DEAR ABBY: At 35, my husband, Tony, was so gorgeous he stopped traffic. He was also artistic, talented, and had the biggest heart of anyone I'd ever met. Like most young couples, we dreamed of buying our first home, starting a family and growing old together. However, on Sept. 23, 1996, our dreams were shattered.
The memories are still a blur: The ambulance trip to the hospital. Emergency surgery for bleeding in the brain. The shocking discovery of a brain tumor. He was briefly conscious after surgery, then my darling slipped into a coma. The bleeding was unstoppable. Brain death was imminent.
That's when I met Mary. She was Tony's nurse in intensive care. Mary asked me if Tony was an organ donor. From the depths of my grief, I was suddenly given a different kind of hope –- that other lives could be saved and Tony wouldn't die for nothing. I remember that we had talked about his becoming an organ donor when he renewed his driver's license. I knew it was what he had wanted.
Tony's gift of organ donation is his living legacy in the truest sense. Just ask Mel, the liver recipient, who is healthy today; or the farmer who used to have to drive six hours for kidney dialysis, who can now enjoy the work he loves again. With so many people on the waiting lists today, organ donation is truly a gift of life. -- ROSE D'ACQUISTO, NATIONAL KIDNEY FOUNDATION DONOR FAMILY COUNCIL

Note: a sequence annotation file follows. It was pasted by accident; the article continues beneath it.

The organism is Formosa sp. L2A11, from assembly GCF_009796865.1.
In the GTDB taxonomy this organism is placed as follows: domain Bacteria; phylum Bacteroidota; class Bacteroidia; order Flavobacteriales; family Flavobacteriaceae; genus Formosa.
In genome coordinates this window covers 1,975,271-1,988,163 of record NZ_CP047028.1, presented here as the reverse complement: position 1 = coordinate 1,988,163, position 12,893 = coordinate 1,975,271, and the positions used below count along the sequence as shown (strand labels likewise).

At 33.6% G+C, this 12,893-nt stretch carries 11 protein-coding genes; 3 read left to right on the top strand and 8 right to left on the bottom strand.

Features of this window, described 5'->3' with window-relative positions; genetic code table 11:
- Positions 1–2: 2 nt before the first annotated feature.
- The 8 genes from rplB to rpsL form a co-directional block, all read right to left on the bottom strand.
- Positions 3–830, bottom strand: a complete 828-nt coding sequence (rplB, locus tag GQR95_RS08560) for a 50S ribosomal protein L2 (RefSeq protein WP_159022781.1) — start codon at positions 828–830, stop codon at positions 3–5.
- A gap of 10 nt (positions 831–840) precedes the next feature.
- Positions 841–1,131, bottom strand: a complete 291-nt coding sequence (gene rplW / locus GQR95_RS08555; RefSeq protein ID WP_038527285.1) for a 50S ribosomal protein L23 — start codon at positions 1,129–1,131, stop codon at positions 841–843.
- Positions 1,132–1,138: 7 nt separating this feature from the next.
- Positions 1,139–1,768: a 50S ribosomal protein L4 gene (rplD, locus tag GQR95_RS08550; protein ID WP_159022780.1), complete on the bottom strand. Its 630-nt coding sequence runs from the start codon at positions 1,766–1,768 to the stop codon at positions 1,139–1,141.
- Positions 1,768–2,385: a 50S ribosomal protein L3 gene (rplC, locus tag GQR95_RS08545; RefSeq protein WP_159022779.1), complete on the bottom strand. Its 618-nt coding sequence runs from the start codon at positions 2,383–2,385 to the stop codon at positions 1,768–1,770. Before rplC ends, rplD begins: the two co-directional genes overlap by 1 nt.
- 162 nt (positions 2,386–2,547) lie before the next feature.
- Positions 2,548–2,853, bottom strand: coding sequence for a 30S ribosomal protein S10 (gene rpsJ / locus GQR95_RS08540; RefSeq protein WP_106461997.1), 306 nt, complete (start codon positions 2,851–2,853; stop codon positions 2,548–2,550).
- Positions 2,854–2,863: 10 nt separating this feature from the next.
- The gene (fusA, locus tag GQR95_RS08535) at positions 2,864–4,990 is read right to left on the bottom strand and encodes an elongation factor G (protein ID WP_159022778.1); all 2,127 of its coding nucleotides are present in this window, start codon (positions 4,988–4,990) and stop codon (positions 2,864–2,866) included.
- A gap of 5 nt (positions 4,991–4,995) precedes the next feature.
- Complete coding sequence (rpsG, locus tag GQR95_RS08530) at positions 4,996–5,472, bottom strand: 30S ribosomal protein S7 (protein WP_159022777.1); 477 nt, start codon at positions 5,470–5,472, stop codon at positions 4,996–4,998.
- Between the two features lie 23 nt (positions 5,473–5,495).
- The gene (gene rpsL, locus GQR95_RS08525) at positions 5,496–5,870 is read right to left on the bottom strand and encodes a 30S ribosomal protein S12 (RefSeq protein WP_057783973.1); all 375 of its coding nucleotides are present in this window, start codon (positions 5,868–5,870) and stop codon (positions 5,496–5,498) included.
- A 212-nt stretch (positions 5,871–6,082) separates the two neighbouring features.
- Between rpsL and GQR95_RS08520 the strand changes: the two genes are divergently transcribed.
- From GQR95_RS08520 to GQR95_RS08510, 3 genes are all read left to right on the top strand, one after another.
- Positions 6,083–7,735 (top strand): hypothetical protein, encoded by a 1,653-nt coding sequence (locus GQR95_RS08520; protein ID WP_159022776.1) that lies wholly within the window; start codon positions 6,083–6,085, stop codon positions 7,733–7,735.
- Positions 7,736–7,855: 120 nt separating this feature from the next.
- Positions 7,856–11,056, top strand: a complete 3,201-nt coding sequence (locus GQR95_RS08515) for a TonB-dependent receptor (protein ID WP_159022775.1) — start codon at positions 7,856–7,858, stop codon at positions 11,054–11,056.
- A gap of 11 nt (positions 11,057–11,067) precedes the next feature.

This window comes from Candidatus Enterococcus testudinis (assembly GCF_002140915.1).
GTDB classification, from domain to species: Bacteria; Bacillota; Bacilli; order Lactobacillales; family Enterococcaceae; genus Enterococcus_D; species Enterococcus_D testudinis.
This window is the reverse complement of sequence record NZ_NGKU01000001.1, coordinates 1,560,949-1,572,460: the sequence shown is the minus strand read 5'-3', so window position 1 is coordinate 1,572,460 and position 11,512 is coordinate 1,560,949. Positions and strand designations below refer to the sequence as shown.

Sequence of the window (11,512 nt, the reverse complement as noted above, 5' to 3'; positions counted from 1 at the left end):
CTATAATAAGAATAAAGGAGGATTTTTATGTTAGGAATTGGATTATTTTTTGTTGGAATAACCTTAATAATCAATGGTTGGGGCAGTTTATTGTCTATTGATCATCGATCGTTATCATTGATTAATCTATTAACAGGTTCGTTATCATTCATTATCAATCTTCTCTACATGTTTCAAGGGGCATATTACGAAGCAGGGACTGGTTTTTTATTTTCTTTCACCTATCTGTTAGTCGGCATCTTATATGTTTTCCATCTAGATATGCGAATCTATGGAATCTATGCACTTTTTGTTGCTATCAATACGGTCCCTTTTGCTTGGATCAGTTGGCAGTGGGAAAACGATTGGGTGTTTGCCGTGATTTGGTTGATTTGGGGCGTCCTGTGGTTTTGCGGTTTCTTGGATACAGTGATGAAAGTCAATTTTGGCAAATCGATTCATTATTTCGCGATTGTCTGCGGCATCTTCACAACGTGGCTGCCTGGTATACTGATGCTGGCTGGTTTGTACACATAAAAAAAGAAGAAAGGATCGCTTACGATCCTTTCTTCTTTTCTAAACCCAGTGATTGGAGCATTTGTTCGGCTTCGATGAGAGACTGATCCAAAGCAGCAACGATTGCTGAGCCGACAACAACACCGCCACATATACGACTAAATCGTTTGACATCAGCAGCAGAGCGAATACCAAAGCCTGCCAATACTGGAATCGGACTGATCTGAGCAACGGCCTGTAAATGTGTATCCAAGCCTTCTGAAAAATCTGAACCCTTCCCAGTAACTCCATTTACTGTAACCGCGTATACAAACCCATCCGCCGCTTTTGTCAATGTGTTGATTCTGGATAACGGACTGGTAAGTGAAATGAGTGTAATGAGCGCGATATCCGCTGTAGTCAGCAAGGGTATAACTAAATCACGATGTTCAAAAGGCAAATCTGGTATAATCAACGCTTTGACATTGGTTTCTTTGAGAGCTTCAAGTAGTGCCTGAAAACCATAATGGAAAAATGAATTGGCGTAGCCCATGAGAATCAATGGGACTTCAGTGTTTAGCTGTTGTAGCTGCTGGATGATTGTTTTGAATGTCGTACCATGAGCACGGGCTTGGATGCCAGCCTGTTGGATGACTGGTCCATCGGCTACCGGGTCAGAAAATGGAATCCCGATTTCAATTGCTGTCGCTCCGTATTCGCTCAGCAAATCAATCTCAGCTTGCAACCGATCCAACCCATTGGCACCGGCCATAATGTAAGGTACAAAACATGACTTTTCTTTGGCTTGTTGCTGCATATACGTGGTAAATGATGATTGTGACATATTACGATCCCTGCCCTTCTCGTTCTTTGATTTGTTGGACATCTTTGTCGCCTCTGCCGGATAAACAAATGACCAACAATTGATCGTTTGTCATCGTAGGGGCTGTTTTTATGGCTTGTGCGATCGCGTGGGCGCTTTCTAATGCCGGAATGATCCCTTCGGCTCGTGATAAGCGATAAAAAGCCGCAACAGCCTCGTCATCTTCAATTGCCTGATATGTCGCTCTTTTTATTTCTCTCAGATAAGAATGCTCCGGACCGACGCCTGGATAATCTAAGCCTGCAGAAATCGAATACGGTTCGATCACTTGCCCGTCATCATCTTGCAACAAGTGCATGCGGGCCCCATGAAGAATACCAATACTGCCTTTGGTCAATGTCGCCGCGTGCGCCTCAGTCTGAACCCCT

DEAR ROSE: Thank you for your important letter. April is National Donate Life Month. For more information about organ donation, or a free organ donor card, readers can contact the National Kidney Foundation at Box DA, 30 E. 33rd St., New York, NY 10016, or call (800) 622-9010. The Web site is: � HYPERLINK "http://www.kidney.org" ��www.kidney.org�.
I've learned that as of October 2002, 80,000 individuals are waiting for transplants; of those, 53,000 are waiting for kidneys. Last year, 28,000 potential recipients died waiting for kidneys. In 2001, 14,000 kidney transplants were performed -– 8,200 from cadaver donors and 5,900 from living donors. The good news is that living donation is becoming a viable alternative to cadaveric donation. The number of living kidney donors grew 12 percent last year, while cadaveric donations showed only a 1 percent increase.